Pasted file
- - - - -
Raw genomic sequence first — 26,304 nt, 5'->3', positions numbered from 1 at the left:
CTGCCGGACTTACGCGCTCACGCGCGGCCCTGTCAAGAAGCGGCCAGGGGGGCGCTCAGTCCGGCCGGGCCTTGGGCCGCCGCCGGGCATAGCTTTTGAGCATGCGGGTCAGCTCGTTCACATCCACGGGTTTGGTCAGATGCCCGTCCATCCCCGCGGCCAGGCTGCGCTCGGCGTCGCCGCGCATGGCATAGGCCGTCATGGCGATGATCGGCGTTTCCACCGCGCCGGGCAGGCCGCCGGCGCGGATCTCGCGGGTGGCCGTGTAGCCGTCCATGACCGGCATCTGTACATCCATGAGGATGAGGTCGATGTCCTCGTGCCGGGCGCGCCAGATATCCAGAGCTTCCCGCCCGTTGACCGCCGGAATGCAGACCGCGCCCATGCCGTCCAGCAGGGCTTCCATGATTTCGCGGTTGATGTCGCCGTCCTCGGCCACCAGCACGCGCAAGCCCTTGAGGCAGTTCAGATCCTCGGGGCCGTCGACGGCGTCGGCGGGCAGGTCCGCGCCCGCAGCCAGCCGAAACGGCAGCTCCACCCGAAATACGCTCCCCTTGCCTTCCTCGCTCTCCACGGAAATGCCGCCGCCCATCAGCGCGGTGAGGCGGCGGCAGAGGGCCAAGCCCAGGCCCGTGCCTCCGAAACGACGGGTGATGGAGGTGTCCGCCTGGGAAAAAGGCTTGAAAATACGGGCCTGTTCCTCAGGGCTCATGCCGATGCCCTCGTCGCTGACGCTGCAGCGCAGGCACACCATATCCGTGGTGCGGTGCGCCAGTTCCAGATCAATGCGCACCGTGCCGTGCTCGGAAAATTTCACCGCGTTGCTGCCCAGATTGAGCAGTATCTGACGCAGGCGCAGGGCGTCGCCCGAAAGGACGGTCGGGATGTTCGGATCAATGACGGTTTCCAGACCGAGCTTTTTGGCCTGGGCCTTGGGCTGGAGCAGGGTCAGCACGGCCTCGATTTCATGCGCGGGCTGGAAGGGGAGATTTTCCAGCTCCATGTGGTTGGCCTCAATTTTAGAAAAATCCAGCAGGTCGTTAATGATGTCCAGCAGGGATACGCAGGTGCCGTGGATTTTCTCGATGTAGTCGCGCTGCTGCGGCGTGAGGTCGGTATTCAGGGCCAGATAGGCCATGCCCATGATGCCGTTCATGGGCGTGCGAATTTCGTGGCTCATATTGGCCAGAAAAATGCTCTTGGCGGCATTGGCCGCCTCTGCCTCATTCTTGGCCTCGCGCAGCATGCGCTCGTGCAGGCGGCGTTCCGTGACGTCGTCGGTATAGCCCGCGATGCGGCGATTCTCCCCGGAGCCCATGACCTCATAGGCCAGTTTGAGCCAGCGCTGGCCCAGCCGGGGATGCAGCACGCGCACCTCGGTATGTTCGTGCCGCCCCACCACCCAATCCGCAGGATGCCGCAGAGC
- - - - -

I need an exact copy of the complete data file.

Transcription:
Raw genomic sequence first — 26,304 nt, 5'->3', positions numbered from 1 at the left:
CTGCCGGACTTACGCGCTCACGCGCGGCCCTGTCAAGAAGCGGCCAGGGGGGCGCTCAGTCCGGCCGGGCCTTGGGCCGCCGCCGGGCATAGCTTTTGAGCATGCGGGTCAGCTCGTTCACATCCACGGGTTTGGTCAGATGCCCGTCCATCCCCGCGGCCAGGCTGCGCTCGGCGTCGCCGCGCATGGCATAGGCCGTCATGGCGATGATCGGCGTTTCCACCGCGCCGGGCAGGCCGCCGGCGCGGATCTCGCGGGTGGCCGTGTAGCCGTCCATGACCGGCATCTGTACATCCATGAGGATGAGGTCGATGTCCTCGTGCCGGGCGCGCCAGATATCCAGAGCTTCCCGCCCGTTGACCGCCGGAATGCAGACCGCGCCCATGCCGTCCAGCAGGGCTTCCATGATTTCGCGGTTGATGTCGCCGTCCTCGGCCACCAGCACGCGCAAGCCCTTGAGGCAGTTCAGATCCTCGGGGCCGTCGACGGCGTCGGCGGGCAGGTCCGCGCCCGCAGCCAGCCGAAACGGCAGCTCCACCCGAAATACGCTCCCCTTGCCTTCCTCGCTCTCCACGGAAATGCCGCCGCCCATCAGCGCGGTGAGGCGGCGGCAGAGGGCCAAGCCCAGGCCCGTGCCTCCGAAACGACGGGTGATGGAGGTGTCCGCCTGGGAAAAAGGCTTGAAAATACGGGCCTGTTCCTCAGGGCTCATGCCGATGCCCTCGTCGCTGACGCTGCAGCGCAGGCACACCATATCCGTGGTGCGGTGCGCCAGTTCCAGATCAATGCGCACCGTGCCGTGCTCGGAAAATTTCACCGCGTTGCTGCCCAGATTGAGCAGTATCTGACGCAGGCGCAGGGCGTCGCCCGAAAGGACGGTCGGGATGTTCGGATCAATGACGGTTTCCAGACCGAGCTTTTTGGCCTGGGCCTTGGGCTGGAGCAGGGTCAGCACGGCCTCGATTTCATGCGCGGGCTGGAAGGGGAGATTTTCCAGCTCCATGTGGTTGGCCTCAATTTTAGAAAAATCCAGCAGGTCGTTAATGATGTCCAGCAGGGATACGCAGGTGCCGTGGATTTTCTCGATGTAGTCGCGCTGCTGCGGCGTGAGGTCGGTATTCAGGGCCAGATAGGCCATGCCCATGATGCCGTTCATGGGCGTGCGAATTTCGTGGCTCATATTGGCCAGAAAAATGCTCTTGGCGGCATTGGCCGCCTCTGCCTCATTCTTGGCCTCGCGCAGCATGCGCTCGTGCAGGCGGCGTTCCGTGACGTCGTCGGTATAGCCCGCGATGCGGCGATTCTCCCCGGAGCCCATGACCTCATAGGCCAGTTTGAGCCAGCGCTGGCCCAGCCGGGGATGCAGCACGCGCACCTCGGTATGTTCGTGCCGCCCCACCACCCAATCCGCAGGATGCCGCAGAGC